What does it mean to be resilient? Although the definition may vary slightly when referring to a specific kind of resilience, the foundational premise is the same: resilience is sustained stability and the ability to rebound in the face of adversity.
This question is the foundation of a partnership between Commonwealth Edison (ComEd), one of the largest electric utilities in the United States, and the National Center for Disaster Preparedness (NCDP) at Columbia University. The partnership will take a deep look at the kinds of vulnerabilities that exist in communities across our nation, and examine how interdisciplinary partnerships, particularly between industry and academia, can work together to build community resilience.
As part of the partnership, this post kicks off a series about the resilient grid of the future and new ways electric utilities can address vulnerabilities to climate and disaster — by making intentional changes to infrastructure beyond structural components alone, and engendering an economic and social ecosystem of resilience. For this first post, we’ll be focusing on the potential of microgrids.
Increasing Energy Resilience
While the traditional electric grid is one of humanity’s greatest innovations, new resilience-building technologies are allowing us to enhance that foundational system, providing the capability to leverage distributed energy resources (that is, small-scale power generation and energy storage) and improve energy resilience through microgrids and other innovations. Electric utilities all over the world are addressing community vulnerabilities to climate change and related disasters by investing in microgrid technology, a unique energy system that can provide power to a community by operating in conjunction with the grid or independently.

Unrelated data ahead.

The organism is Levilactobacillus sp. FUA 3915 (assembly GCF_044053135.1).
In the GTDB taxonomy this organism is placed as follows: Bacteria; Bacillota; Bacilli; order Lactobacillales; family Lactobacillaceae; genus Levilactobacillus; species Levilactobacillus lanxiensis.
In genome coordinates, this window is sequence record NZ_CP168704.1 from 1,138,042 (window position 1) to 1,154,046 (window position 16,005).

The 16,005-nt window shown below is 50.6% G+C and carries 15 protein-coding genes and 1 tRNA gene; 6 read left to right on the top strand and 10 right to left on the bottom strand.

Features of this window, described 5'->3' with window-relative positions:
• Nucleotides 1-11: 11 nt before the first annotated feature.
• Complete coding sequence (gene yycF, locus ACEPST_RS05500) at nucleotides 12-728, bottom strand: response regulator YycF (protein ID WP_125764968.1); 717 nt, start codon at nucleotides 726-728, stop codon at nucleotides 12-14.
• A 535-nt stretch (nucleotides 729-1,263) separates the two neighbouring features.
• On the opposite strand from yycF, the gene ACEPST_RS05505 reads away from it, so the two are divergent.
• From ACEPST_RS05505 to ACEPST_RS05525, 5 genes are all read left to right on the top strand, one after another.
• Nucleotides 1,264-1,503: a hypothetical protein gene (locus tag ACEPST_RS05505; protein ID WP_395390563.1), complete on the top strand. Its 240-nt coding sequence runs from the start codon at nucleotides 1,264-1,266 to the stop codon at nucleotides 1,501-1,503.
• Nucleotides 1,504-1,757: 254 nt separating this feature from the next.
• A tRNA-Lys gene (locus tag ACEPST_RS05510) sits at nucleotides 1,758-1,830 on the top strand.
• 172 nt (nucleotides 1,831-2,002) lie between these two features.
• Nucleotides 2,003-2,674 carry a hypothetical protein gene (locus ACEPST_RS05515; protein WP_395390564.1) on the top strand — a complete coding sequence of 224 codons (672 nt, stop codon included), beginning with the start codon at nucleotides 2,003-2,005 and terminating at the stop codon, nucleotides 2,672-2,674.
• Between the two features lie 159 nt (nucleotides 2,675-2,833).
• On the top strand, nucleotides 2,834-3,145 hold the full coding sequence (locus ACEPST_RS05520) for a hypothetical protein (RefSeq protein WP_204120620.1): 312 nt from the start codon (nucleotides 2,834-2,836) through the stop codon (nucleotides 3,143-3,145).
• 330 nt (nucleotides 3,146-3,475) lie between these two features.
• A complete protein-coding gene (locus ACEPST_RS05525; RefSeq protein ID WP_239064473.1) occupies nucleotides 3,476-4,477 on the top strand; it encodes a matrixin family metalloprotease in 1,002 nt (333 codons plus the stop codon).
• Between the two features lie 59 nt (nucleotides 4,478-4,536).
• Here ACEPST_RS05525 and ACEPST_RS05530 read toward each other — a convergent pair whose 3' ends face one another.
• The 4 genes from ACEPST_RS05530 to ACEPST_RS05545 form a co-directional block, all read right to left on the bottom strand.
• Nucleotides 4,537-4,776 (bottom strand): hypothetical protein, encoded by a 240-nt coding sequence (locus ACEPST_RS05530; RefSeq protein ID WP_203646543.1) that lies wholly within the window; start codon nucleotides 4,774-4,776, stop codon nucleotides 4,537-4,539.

As electric utilities begin to focus on resilience at the local level, academic institutions like NCDP are researching the complexities and vulnerabilities that put communities at risk from major disasters, focusing on system readiness across the United States. From a national lens, the community microgrid model is of particular interest, demonstrating how attention to local energy resilience builds capacity for regional response and recovery.
The microgrid ComEd is installing in the Bronzeville neighborhood of Chicago, the Bronzeville Community Microgrid, is part of the first utility-operated microgrid cluster in the nation, and it is demonstrating what increased energy resilience looks like for a community and nearby areas. The Bronzeville microgrid is projected to provide more than 1,000 residences, businesses, and public institutions with a new layer of defense when it comes to storm-related power outages. Not only that, keeping the power on in Bronzeville means that surrounding areas can utilize the neighborhood as an oasis in times of great need, extending the benefits of energy resilience.
Increasing Economic Resilience
Enhanced energy resilience can have direct and indirect impacts on a community’s economic health as well. Although investment in microgrid technology can be costly, microgrids often result in lower energy costs for customers and businesses due to their efficiency in managing energy supply and the access they provide to the energy market. Solar panels installed as part of the Bronzeville Community Microgrid at nearby Dearborn Homes public housing development in 2019 serve as an opportunity to demonstrate future economic resilience. As a Chicago Housing Authority property, Dearborn Homes is now part of a solution to drive decarbonization in the neighborhood and fuel economic growth through the green jobs that come with installation and maintenance, and lower energy costs for residents.